Moderate drinking could be good for your brain

Moderate drinking could be good for your brain


Looking for an excuse to justify that beer this evening?

Light to moderate drinking could pose health benefits, a new study from the University of Georgia suggests.

Researchers examined the link between alcohol consumption and cognitive function – how well your memory and thinking is sustained as you age – and found that drinking the occasional alcoholic beverage could help to maintain your brain function as you get older.

Researchers tracked 19,887 people over the course of ten years, asking them to complete regular surveys about their health, lifestyle, and drinking habits, and measuring their cognitive function in a series of tests analysing their overall mental status, their ability to recall words, and their vocabulary.

They found that participants who had an alcoholic drink or two a day tended to perform better on these cognitive tests as they got older, even when other factors such as age, smoke, or education level were taken into account.

The optimal level of alcohol consumption was between 10 and 14 drinks a week.

But before you rush to start downing pints every night, it’s important to note that this study does not prove a direct cause and effect relationship of alcohol equalling better brain function.

There could be all sorts of other factors coming into play, such as the type of alcohol. Wine, for example, has previously been linked to better cognitive function as you age.

It’s also possible that someone who drinks moderately may be more likely to engage in other healthy lifestyle behaviours, such as eating a balanced diet or having low levels of stress.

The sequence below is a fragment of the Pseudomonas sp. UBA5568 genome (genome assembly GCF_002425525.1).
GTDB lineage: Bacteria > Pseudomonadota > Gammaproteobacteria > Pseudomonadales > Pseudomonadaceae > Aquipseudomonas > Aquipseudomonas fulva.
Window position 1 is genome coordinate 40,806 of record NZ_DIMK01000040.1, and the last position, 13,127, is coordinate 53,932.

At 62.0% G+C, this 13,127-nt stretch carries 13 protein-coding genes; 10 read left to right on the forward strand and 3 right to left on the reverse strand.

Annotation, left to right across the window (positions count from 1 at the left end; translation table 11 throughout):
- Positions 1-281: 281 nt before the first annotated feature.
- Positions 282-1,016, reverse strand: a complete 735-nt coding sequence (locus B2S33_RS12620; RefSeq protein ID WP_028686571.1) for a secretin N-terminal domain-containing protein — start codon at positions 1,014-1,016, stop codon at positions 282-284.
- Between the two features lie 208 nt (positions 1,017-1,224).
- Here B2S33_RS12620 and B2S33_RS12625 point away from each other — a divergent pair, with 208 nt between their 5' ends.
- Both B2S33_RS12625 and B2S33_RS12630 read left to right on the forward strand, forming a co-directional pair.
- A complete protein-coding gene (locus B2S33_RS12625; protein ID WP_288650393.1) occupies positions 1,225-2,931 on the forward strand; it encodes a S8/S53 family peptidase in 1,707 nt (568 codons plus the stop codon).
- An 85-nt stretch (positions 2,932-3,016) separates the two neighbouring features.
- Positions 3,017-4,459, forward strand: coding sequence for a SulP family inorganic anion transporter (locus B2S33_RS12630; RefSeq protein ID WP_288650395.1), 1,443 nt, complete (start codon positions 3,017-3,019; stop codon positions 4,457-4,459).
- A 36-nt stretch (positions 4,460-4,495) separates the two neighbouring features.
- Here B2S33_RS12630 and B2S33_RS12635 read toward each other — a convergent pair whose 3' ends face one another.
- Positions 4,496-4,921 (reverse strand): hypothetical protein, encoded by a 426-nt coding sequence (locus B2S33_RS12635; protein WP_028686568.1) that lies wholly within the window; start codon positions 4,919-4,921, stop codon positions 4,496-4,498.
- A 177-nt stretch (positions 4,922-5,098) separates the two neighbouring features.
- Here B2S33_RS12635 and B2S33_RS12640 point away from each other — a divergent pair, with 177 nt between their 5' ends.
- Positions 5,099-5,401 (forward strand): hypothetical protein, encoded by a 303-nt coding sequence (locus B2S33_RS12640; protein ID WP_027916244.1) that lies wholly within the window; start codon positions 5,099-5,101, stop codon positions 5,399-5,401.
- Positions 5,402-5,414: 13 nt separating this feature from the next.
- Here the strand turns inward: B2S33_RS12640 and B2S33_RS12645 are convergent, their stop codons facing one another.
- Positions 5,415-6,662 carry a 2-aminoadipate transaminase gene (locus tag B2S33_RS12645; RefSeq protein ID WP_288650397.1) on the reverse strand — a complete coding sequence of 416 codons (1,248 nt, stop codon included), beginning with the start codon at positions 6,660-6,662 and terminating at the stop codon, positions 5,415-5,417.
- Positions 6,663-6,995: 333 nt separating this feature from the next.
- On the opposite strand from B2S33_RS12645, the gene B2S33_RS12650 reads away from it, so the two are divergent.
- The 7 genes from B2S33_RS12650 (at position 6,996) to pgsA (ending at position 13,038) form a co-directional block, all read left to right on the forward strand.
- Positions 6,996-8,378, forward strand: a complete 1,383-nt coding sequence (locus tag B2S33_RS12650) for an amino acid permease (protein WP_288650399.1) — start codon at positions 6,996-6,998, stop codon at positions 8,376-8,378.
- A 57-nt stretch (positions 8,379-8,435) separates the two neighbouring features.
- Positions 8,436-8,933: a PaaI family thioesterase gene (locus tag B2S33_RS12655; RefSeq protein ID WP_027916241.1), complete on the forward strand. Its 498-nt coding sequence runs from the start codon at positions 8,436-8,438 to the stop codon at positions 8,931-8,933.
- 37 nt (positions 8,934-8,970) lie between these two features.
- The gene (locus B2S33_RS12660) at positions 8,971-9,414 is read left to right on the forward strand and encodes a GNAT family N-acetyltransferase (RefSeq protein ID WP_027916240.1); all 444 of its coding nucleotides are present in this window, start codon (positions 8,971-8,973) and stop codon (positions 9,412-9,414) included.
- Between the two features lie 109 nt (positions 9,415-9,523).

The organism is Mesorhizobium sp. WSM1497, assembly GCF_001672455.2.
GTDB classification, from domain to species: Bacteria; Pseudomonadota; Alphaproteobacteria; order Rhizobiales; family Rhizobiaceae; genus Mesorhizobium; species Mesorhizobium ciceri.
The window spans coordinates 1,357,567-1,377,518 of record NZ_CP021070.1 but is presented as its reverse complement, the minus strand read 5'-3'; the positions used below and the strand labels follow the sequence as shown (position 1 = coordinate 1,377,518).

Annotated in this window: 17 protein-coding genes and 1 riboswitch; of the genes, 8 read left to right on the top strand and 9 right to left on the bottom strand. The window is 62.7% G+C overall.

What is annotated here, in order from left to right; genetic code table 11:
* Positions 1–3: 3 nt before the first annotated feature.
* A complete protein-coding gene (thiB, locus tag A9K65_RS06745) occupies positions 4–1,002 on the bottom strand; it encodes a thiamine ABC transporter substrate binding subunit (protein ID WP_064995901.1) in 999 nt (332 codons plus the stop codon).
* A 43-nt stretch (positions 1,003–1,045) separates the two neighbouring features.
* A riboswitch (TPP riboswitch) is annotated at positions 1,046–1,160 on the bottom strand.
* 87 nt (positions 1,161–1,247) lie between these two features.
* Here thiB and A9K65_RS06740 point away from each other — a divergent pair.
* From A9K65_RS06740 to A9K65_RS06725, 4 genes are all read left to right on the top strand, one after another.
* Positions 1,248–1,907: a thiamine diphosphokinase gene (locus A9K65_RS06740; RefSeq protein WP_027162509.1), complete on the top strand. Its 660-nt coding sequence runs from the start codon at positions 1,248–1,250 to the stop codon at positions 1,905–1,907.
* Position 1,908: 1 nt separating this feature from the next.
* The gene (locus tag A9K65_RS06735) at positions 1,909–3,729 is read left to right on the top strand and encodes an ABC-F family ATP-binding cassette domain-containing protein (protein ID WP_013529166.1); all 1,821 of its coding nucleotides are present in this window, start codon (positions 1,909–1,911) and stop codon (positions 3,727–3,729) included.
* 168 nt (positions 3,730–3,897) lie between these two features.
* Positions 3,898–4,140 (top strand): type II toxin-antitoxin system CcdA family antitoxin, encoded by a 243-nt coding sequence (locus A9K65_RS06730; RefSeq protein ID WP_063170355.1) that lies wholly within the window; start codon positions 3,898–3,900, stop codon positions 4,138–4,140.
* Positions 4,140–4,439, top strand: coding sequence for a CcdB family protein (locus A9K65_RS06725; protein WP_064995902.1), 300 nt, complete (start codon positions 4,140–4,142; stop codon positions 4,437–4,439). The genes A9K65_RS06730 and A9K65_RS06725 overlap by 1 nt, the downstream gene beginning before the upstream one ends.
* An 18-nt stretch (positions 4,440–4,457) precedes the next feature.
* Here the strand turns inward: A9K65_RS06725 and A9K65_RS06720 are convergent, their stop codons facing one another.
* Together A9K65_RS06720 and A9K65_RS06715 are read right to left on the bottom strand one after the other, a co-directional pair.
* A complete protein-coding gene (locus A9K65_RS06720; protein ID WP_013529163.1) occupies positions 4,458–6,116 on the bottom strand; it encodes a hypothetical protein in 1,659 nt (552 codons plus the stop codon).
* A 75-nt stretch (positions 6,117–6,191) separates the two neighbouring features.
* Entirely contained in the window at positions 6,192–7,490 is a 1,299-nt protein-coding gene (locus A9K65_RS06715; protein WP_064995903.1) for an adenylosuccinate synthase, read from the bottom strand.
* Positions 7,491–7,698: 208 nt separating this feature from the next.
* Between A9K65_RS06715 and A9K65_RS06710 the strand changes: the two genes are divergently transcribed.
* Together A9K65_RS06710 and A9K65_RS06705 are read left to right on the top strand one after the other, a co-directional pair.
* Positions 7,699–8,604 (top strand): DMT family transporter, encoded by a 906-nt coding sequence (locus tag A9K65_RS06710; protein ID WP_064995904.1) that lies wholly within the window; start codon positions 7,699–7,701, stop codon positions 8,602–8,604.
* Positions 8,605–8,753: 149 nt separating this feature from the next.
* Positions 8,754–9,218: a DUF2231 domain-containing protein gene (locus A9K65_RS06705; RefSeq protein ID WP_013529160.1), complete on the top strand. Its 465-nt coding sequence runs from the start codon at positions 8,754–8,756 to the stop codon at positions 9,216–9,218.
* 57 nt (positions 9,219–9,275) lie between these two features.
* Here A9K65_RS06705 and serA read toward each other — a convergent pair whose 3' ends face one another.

And, of course, it’s vital to note that this study only found potential benefits for light to moderate drinking, not getting hammered every night.

The researchers are keen to emphasise that they don’t want this study to encourage people to start hitting the bottle.

The study’s lead author Ruiyuan Zhang said: ‘It is hard to say this effect is causal. So, if some people don’t drink alcoholic beverages, this study does not encourage them to drink to prevent cognitive function decline.’

We should probably also mention that the NHS recommends a maximum of 14 units of alcohol a week – translating to a pint of beer or a standard glass of wine a night.

Average units in different types of booze:

  • A shot of spirit, 25ml: 1 unit
  • Alcopop, 275ml: 1.5 units
  • Small glass of wine, 125ml: 1.5 units
  • Bottle of lager, beer, or cider, 330ml: 1.7 units
  • Can of lager, beer, or cider, 440ml: 2 units
  • Pint of lower-strength lager, beer, or cider: 2 units
  • Standard glass of wine, 175ml: 2.1 units
  • Pint of higher-strength lager, beer, or cider: 3 units
  • Large glass of wine (250ml): 3 units

The NHS recommends:

  • men and women are advised not to drink more than 14 units a week on a regular basis 
  • spread your drinking over 3 or more days if you regularly drink as much as 14 units a week
  • if you want to cut down, try to have several drink-free days each week

This particular bit of research might point to cognitive benefits related to drinking booze, but other studies suggest even a daily drink isn’t the wisest choice.

Previous research has suggested that just one glass of beer or wine a day raises your risk of premature death by 20%.

And in the midst of a pandemic, the effects alcohol can have on your immune system shouldn’t be overlooked.

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